The board operates a policy of providing a priority service in a range of issues which include domestic violence, to which Deputy Shortall specifically referred, child care and child abduction. A substantial number of appointments are given each month on a priority basis. For example, 1,879 of the 8,722 appointments offered in law centres in 1998 were for priority matters. None of those accorded priority were put on waiting lists.
In order to combat the increase in waiting times, I made additional resources available to the Legal Aid Board in 1998 and again in 1999. I increased the grant-in-aid by 15 per cent in 1998 to £9.615 million and, in 1999, I am further increasing the allocation by 24 per cent to £11.953 million. In addition, I have allocated a further £1 million in 1999 for legal services for asylum seekers, bringing the total current allocation to £12.953 million, an increase of approximately 35 per cent over last year. Last July I approved 25 additional posts for the Legal Aid Board. Of these, 17 posts, including five solicitor posts, were for law centres. In addition, I sanctioned the making permanent of six temporary staff, including three relief solicitors.
Deputies Higgins and Shortall referred to juvenile justice legislation. Work on amending and expanding the Children Bill, 1996, which deals primarily with juvenile justice, is almost complete and all parts of the Bill have now been forwarded to the parliamentary draftsman's office where drafting is being given priority.
Given the number of changes to the Bill it would be difficult, if not well nigh impossible, to process it through Committee Stage. Accordingly, the draftsman has been asked to proceed on the basis that a new Bill will be required and, as soon as the drafting has been complete, I intend to ask the Government for approval to publish the new Bill.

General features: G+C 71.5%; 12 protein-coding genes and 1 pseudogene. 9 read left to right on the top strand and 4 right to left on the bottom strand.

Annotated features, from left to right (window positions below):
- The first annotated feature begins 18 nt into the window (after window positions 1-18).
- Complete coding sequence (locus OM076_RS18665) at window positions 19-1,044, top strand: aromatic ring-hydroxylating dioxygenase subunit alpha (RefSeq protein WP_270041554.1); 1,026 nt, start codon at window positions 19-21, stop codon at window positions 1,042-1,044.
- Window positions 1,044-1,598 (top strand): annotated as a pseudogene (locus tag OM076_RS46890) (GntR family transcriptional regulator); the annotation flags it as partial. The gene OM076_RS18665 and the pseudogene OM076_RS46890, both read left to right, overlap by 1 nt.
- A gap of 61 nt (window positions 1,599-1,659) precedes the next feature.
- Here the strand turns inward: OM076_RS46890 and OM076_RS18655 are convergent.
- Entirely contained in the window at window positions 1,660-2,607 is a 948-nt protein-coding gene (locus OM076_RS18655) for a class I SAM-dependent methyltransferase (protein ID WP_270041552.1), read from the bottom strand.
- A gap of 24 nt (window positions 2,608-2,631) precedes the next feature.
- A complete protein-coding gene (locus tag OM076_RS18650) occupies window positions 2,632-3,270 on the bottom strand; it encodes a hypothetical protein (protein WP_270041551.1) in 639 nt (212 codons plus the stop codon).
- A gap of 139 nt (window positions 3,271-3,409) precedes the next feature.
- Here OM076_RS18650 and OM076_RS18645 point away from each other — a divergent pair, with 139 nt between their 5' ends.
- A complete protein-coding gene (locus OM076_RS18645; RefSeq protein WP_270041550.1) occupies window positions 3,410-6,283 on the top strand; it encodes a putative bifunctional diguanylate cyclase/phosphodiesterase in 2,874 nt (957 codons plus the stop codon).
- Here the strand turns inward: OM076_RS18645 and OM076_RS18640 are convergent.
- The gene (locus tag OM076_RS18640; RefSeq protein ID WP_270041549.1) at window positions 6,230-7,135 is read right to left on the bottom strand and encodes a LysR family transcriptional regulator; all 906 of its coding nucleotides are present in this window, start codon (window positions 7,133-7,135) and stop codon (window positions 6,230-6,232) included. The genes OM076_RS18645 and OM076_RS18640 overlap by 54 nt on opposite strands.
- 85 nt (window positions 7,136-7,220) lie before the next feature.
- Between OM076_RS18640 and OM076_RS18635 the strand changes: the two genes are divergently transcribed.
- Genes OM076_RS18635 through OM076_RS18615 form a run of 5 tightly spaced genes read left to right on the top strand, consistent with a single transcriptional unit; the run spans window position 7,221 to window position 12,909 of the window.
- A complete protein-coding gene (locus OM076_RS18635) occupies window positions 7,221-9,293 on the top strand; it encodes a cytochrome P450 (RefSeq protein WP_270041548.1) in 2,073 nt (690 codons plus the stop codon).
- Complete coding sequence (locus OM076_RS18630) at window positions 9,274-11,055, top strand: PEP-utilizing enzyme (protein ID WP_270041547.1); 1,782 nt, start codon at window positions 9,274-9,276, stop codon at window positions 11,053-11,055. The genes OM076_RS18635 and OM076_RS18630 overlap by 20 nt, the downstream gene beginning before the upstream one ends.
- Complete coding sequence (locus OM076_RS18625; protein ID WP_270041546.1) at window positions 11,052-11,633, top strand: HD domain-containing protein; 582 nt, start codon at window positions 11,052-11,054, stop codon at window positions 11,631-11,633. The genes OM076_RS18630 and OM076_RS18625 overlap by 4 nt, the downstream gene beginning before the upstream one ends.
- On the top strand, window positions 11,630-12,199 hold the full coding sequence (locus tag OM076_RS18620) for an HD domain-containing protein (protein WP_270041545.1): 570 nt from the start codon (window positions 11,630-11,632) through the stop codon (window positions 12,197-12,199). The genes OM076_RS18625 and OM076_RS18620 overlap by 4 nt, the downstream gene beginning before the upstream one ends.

In September 1998, the Minister of State in my Department, Deputy Fahey, visited New Zealand and, while there, took the opportunity to study its juvenile justice system, which has a reputation for being innovative and successful, at first-hand. He was particularly interested in the New Zealand system of family group conferencing, both for children who have committed offences and children who may be in need of care or protection. It is generally accepted that the New Zealand system cannot be transported to other countries but Deputy Fahey considered it worth undertaking a total examination of our system in the light of the New Zealand experience to identify the extent to which the ideas underpinning the New Zealand system might be adapted for use in Ireland. Accordingly, proposals for inclusion in the new Bill which I intend bringing to Government will reflect the outcome of that examination. The proposals will, in the main, be concentrated on the use of conferencing as a preventive measure, dealing primarily with children at risk and on expanding the existing family conferencing provisions in the current Bill to include a role for the court.
There have also been major developments, not only in New Zealand but internationally, on the relatively new system of restorative justice and the Bill will seek to reflect that development also. My officials are currently preparing an extensive list of amendments to the Children Bill, 1996. It is hoped to have these amendments ready in the not too distant future.
As Minister for Justice, Equality and Law Reform, I am very happy to recommend this Bill for Deputies' consideration. The Government is acutely aware of the changing face of family life, not alone in Ireland but internationally. There is increasing evidence of parental conflict relating to children and a consequential burden on the children and families involved. The international community has a stake in the outcome of cases involving children which goes beyond its ordinary interest in dispute resolution, extending to the future well-being of citizens, with the attendant financial and human implications. Few clear winners emerge from courtroom battles relating to custody, access and other related matters – battles which are recognised as being among the most unpleasant, difficult and unrewarding aspects of the judicial function. These difficulties are exacerbated in international situations. This convention reflects the intention of those who participated in the Hague Conference to address some of these difficulties. I commend the Bill to the House.